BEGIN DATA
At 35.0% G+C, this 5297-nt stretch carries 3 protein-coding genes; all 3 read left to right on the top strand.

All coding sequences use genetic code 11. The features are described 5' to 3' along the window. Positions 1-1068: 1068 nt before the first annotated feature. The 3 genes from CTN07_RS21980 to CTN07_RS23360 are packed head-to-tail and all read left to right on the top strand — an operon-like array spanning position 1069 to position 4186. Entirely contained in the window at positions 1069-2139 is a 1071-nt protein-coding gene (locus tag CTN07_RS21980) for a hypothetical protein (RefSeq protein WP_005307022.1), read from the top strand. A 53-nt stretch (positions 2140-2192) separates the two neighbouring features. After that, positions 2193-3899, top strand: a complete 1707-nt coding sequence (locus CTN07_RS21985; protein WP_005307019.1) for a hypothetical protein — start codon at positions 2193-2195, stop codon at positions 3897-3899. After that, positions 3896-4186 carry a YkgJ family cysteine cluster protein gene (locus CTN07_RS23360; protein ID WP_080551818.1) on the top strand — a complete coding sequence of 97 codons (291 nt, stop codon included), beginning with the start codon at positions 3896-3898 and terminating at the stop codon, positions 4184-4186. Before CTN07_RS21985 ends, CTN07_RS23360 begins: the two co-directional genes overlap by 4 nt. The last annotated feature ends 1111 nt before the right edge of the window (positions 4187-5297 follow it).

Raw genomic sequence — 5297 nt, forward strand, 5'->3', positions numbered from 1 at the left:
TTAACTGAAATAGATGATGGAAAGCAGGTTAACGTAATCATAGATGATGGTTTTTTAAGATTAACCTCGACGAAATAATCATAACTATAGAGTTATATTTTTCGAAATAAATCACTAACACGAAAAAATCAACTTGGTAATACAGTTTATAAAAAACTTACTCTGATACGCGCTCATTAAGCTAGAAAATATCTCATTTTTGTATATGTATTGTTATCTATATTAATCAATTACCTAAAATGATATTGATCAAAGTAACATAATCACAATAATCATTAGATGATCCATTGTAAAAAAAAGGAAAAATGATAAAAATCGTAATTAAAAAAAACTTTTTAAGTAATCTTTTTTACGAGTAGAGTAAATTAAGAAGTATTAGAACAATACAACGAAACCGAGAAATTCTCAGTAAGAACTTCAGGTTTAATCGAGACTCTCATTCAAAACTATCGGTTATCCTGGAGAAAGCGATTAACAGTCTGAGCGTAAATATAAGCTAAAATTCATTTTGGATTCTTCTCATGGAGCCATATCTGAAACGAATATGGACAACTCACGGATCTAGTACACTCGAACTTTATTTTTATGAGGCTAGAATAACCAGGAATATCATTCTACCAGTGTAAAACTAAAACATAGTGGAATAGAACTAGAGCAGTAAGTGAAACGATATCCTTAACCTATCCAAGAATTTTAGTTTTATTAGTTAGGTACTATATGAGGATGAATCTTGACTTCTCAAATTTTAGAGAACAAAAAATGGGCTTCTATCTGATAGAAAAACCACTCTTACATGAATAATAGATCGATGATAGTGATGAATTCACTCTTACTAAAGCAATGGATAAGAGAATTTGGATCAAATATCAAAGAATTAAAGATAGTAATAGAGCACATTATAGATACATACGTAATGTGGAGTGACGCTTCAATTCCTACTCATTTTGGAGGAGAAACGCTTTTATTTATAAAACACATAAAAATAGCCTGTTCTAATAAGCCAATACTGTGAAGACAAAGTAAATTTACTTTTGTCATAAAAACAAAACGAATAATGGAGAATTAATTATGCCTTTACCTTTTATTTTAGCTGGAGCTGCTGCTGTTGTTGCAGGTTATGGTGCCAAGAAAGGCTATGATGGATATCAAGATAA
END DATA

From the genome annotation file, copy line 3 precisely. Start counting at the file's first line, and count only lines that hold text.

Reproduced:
Raw genomic sequence — 5297 nt, forward strand, 5'->3', positions numbered from 1 at the left: